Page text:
Thursday, 2 September 2010

Mum, you're embarrassing me!

I think I'm turning into my mother. Actually I know I am. I embarrass my child, just like my mum used to embarrass me. I love my mother; she is a warm, generous, funny lady but when I was a teenager her loudness and daftness used to sometimes make me want to hide away. At family parties she would dress up in my brother's school blazer, squeeze into his grey trousers, roll them up to her knees and pretend to be Jimmy Krankie. Everyone loved her 'Fandabbydozy' impressions, they would squeal with delight, but my brother and I would be mortified.

Now I have my own teenager who finds me annoying, especially when I sing, hum or move to music in a certain way - in the car or in the kitchen, even though there is no-one else around to see me. He rolls his eyes, whines 'M-u-u-u-m-m, p-l-e-a-s-e' and I have to stop. I mustn't act silly in front of his mates, ask them too many questions or in any way entertain them although this summer they have all been very grateful that I have been around to feed them bacon butties on a regular basis.

However my mum's Jimmy Krankie impersonation pales into insignificance compared to the damage I may have caused my son by subjecting him to my performance in 'The Best Little Whorehouse in Texas' earlier this year. I feel he may need therapy.

Yet today I saw a chink of acceptance, a little sliver of hope that he may be growing up a little and is realising that I'm not so bad after all. Getting out of the car he walked beside me as we made our way into town and said,

"Actually it's okay if I walk alongside you now. Just don't sing, ok?"

Trish from Mum's Gone to...


  1. Very good.

    I think you've stolen my blog thunder or vice versa.

    I'm a Captain Scott of Blogartica

  2. Brilliant. Reminds me of when I knew Aidan (14) was growing up. He fell down and when I asked him if he'd hurt his knee he said, "Yes but don't kiss it". Boo hoo. (This was when he was 7 or 8 BTW.)

  3. NEVER NEVER NEVER dance at a party if your children are there.

  4. I know this feeling well. Apparently, I mortify my son by very existence alone!

  5. Even as babies mine used to put their podgy little hands over my mouth when I sang.

    It just fuels the fire however. Makes me more operatic.

    It's our duty goddammit to embarrass them in public. It's character-building. And fun.

    Gotta have SOME perks.

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  7. Dear Bass Pryce (aka Captain Scott)

    Just been to read your blog - excellent stuff.

    Sorry to have got there first on this topic.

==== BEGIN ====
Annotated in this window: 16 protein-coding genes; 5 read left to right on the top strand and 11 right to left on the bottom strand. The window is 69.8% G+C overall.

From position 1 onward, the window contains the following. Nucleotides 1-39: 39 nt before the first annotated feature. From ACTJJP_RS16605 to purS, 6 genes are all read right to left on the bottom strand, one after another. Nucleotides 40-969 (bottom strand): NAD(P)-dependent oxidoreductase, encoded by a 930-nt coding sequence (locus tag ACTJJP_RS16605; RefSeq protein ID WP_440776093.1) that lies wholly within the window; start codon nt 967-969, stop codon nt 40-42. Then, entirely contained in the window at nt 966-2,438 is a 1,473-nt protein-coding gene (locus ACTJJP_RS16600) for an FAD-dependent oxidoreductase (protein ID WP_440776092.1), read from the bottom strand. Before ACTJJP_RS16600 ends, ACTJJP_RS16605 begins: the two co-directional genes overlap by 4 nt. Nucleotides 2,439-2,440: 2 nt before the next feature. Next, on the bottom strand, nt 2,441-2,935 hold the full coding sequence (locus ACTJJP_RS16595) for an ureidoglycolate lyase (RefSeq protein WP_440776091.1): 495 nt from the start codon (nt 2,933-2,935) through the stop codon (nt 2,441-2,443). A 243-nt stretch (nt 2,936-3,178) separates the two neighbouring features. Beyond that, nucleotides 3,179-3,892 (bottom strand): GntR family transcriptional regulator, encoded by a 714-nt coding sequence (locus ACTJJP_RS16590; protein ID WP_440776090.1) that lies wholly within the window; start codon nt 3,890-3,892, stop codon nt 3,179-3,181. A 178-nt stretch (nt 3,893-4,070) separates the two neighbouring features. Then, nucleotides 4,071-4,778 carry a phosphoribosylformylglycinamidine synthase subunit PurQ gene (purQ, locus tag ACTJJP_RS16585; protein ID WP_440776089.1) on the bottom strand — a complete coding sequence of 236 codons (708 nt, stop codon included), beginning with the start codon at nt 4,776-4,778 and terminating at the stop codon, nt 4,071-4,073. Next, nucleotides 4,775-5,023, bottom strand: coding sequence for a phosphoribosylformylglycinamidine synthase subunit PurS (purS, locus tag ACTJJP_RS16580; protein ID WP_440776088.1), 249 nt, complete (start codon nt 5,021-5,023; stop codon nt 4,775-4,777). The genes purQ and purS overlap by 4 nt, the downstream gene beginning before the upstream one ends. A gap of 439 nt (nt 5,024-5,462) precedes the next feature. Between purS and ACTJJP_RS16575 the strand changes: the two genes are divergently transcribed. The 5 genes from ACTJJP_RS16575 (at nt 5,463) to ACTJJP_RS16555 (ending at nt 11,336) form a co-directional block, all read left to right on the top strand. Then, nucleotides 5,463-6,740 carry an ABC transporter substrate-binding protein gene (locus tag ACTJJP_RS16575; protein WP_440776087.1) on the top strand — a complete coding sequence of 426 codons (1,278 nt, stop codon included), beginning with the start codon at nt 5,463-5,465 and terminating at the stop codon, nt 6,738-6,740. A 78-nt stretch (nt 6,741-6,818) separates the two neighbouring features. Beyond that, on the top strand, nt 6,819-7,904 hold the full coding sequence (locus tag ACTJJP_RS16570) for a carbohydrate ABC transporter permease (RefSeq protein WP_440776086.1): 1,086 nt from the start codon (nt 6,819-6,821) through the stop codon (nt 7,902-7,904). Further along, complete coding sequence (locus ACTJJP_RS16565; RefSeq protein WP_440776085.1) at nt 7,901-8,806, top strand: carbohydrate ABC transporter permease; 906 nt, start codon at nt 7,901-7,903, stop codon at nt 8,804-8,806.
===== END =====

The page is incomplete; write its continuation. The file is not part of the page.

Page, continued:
Best Wishes

    Mrs Amundsen

  8. Expat Mum - Kids know how to wound don't they.

    Geraldgee - Indeed! That is a crime. Dancing and singing at the same time even worse.

    Libby - Having him by my side again was a little triumph for me.

    Gigi - Glad to know I'm not alone.

    Madame Smoking Gun - now that's what we need, some fighting spirit:

  9. Oh they can be cruel can't they? I get specific instructions about how I am to behave at parents' evenings and am taken to task regularly as to the suitability of my clothes if I'm going anywhere with my girls - or anywhere I might be seen by someone they know come to that. I try to take it calmly on the grounds that they may have a point (mutton and lamb is a scary thought). Dancing is definitely best performed only in their absence: I can't take the derision!

  10. But don't kids realize part of the joy of having children is embarrassing them in front of their mates and their girlfriends / boyfriends?

  11. I have been embarrassing my teens for ages. Have just come back from a shopping trip where all 3 of us walked one behind the other. I find it all hysterical. When I casually mentioned that I was going to sew the button back onto my sons shorts he shouted at me " Well done Mum for totally embarrassing me"

  12. Hausfrau - thankfully, having a boy, he doesn't seem to care what I wear: I can imagine teenage girls are merciless.

    Steve - you and Madame Smoking Gun are on the same wavelength: your poor kids!!

    Mrs Worthington - I have a lovely picture in my head of the Mummy duck and her ducklings all in a row (except the ducklings are sulking)

  13. My two girls, 13 and 9, are merciless! They like to walk behind me commenting loudly and sniggering at my wobbly bottom and I've been instructed that on NO account am I ever to sqeeze myself into a pair of skinny jeans. Blunt doesn't even come near it.It doesn't help that eldest daughter has the legs of a gazelle (inherited from her lanky dad, obviously not me!)